The lint trap was full. The towels had emerged still damp from the dryer, and now the whole warm and heavy bundle would have to be put back in. I opened the plastic trap, scraped up the thick blue-grey fluff with my fingernails – short and unvarnished these days – and squeezed it into a ball. The shell-lined path from the laundry led across the scrubby grass of the backyard, and as I followed it back toward the house a movement in the vegetable patch caught my eye.
A creature was hunched over rooting in that unsuccessful corner of the garden, mole-like paws deep in the hard soil. It stood about two feet high, with horns like a bull and a long pelt of filthy, matted brown fur. Between its bandy little legs hung a pair of testicles so absurdly large that they almost reached the ground. As I watched the creature slowed its movements, straightened its back and turned toward me. We both stood frozen for a long, mistrustful moment. Its small eyes were yellow and smeared with gunk, giving it the look of an old man with jaundice. It opened its small, black-tongued mouth and made a plaintive noise, like the maaaa of a baby goat.
“Wait there”, I told it. “I’ll see what I can find.”
The inside of the refrigerator had its usual ozone and lettuce smell. The electric light was as matter-of-fact as ever. All I could find was a ceramic dish of shepherd’s pie left over from last night’s dinner, hastily covered in plastic wrap with the serving spoon still jammed in it. When I emerged back into the yard, with the cold, oily dish in my arms, the thing was still there. I took a seat on the back step, placing the dish beside me, and waited to see what it would do.
It approached warily, sniffing the air, its gigantic scrotum swinging gently as it moved. When it reached the dish it stretched forward its little paw, snatched the spoon and retreated back a few steps. Still staring directly into my eyes, the monster opened its mouth up wide, far wider than I would have thought possible, and shoved the spoon in sideways. It swallowed, then turned and shuffled off, shoulders hunched, burrowing under the wire fence and making for the forested hill behind the house.
I said nothing about the monster when Greg came home. We ate canned soup for dinner, watched television, then he went to bed and I sat up a little longer to sew. I set up the machine so I could watch the window, in case the thing came back, but all I saw was my own reflection – pale, unsmiling, and a little rounder in the face than it used to be. I’d started gaining weight after I stopped working. It was as though the weight of the hours I’d spent alone had settled on my body, sluggishness creating unmoving ripples on my belly and thighs.
A day or two passed without any sign of the thing, during which it rained lightly in a noncommittal way I found irritating. I had washed the breakfast dishes and emptied the kitchen scraps into the compost heap, and was sneaking a cigarette on the back step when I heard a rustling and there it was. The same animal, but changed – its coat clean though still a little tangled, its eyes clear and bright. And though I couldn’t be sure, I would almost have sworn it had grown a little larger. Clutched in its paw was an old wine bottle, smeared with dirt and clotted with cobwebs and dry leaves. Swirling about at the bottom were a few inches of a cloudy liquid, a fat, dead fly spinning lazily on the surface. Like a good houseguest, it held the bottle out to me as it approached, placed the gift warily in the grass a few feet from where I sat, then retreated and crouched to watch what I would do.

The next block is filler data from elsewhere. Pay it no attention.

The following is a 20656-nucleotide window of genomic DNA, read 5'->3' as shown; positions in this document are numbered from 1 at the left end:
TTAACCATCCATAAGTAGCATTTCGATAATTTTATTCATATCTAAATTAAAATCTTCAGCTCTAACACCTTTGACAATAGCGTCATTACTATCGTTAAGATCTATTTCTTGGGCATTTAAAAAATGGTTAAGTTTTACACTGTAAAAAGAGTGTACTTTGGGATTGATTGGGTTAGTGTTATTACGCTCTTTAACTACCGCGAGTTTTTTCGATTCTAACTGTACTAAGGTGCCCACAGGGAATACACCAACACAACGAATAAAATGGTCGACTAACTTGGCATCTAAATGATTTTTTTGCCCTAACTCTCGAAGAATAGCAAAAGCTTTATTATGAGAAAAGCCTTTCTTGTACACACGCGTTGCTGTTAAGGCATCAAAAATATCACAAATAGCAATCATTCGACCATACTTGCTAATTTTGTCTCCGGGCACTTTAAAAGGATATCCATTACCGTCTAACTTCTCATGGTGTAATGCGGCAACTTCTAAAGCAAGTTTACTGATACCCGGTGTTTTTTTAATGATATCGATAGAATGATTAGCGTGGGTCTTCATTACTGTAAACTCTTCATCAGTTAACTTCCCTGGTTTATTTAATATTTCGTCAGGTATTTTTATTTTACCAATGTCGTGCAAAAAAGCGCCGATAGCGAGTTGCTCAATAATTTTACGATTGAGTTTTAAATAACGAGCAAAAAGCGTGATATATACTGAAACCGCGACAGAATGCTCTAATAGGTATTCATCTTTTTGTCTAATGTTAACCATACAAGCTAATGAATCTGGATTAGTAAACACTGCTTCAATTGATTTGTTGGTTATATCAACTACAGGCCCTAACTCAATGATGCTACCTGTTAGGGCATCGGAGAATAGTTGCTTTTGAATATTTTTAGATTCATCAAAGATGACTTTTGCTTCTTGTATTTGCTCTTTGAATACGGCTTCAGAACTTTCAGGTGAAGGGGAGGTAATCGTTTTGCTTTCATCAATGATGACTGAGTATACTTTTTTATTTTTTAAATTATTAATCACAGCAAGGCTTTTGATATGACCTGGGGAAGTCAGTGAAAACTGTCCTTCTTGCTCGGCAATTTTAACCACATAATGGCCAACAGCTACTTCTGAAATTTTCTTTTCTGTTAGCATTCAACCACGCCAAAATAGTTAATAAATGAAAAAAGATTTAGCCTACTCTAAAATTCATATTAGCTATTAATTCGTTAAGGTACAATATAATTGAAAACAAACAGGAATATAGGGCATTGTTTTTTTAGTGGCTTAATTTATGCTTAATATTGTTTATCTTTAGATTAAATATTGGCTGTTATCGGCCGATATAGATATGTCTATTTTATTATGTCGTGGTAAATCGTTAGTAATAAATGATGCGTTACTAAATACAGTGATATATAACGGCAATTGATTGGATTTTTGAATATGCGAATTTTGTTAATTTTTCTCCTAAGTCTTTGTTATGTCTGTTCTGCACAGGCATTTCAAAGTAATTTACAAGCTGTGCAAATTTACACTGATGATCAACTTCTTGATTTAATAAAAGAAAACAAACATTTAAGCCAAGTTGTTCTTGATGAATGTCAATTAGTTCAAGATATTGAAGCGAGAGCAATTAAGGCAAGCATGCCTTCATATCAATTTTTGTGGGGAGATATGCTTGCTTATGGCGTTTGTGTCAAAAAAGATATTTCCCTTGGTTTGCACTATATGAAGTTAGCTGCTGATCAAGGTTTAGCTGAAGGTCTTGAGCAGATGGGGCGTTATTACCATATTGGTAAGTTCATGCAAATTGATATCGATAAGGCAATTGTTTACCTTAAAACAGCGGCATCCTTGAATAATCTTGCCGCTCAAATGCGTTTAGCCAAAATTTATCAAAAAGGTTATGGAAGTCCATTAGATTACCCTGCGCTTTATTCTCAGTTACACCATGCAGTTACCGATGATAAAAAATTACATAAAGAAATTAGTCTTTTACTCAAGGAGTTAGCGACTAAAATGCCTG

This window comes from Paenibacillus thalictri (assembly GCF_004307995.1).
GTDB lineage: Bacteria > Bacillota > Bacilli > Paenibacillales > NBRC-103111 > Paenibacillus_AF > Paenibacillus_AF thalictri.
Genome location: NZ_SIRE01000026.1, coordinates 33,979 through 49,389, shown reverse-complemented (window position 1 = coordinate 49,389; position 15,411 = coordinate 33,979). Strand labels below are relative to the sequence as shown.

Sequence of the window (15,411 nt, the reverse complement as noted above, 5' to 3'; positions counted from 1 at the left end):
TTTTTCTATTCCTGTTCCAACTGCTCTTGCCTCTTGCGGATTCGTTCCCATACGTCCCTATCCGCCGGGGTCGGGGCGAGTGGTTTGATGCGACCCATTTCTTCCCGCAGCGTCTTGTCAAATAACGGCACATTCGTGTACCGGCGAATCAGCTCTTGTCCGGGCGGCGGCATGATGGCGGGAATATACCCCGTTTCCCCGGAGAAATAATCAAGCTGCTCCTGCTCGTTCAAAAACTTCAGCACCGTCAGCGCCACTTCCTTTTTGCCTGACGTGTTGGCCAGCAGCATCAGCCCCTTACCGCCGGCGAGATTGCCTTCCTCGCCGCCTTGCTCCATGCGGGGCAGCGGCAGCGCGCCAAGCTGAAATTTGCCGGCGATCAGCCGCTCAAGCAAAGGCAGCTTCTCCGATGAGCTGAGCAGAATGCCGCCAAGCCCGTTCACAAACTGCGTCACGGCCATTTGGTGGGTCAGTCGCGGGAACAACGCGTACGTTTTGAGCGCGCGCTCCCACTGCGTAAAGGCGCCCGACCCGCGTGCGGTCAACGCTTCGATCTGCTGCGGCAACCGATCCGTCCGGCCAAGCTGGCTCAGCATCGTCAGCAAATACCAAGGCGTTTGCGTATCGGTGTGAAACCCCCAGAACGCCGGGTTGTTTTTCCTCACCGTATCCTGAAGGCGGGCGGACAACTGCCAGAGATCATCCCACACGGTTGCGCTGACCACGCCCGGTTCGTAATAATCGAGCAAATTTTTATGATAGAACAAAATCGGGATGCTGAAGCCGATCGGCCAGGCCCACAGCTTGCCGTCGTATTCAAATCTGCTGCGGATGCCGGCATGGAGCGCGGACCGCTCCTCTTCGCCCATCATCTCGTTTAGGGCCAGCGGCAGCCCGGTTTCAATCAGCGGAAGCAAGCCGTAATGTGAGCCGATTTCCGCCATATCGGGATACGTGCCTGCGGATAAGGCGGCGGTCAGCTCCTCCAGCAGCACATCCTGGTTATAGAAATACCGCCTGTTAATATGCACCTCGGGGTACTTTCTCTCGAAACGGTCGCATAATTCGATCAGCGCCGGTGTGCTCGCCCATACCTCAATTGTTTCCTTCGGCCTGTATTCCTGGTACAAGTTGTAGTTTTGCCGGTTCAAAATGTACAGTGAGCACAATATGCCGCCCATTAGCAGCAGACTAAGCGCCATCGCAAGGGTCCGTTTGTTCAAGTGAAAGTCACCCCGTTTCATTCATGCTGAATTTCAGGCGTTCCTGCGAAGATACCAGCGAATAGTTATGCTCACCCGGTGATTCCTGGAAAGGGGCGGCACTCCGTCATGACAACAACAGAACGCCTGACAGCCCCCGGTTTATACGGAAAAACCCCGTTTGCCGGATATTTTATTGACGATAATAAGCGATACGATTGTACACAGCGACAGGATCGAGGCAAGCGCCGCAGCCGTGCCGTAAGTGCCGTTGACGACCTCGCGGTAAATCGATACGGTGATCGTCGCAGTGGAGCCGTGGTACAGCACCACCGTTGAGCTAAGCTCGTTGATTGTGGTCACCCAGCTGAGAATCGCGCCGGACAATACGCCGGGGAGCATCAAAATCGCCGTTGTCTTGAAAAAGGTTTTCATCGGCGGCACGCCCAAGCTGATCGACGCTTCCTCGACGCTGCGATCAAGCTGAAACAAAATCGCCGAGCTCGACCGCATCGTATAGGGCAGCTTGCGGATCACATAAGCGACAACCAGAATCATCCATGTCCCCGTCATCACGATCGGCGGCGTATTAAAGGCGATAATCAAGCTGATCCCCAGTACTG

With a shudder I put it to my lips and took a drink of silty rainwater, stinking of rotting leaves and the forest floor. The headiest feeling ran through me, and suddenly I felt free, vivid, ready to run, break windows, flee from bad food and a sour marriage and the dullness that hung over me like a killing smog. I realised that the empty bottle in my hand was very pretty, with the dirt smears on the flanks of the bottle like clouds in a sepia sky, and a delicate lace of cobwebs and leaves overhanging all.
“Wait,” I told my monster friend, and I ran back into the house, opened the cutlery drawer, and pulled out every fork, spoon and knife we had. Holding the cold, rattling bundle like a wedding bouquet. I approached the waiting monster and pressed them into his little black paws. It turned and bounded over the fence, clutching its bounty as it vanished into trees. Returning to the house, I wondered – did the monster have babies to feed? A monster wife to comb his fur? Where was his home, and who was sharing his food?
On the last night I woke from strange, sweaty dreams and stoked Greg’s belly hair and kissed his shoulder until he shook me off and huddled away irritably. I lay awake until he’d left for work, then pulled on a dress. I gathered every plate, every pan, every last mug and cleaver into a pile on the shell path, and I sat barefoot on the back step and I waited for the monster. Hours passed in a long sigh of wind over trees and backyard sprinklers and cars on the highway nearby. Yet I was still taken aback when he appeared. He was definitely larger, almost the size of a man now, and his coat was as rich and glossy as a showdog’s, his ridiculous balls standing proudly on display. He approached almost without hesitation as I stood and gathered up my gifts. A metallic scent, like blood, wafted off his breath.
“Take me with you”, I whispered, holding out my free hand, and together we bounded across the garden, a pair of unnatural things flying, flying, over the wire fence and into the dripping forest.
Photo by _swika, via Flikr.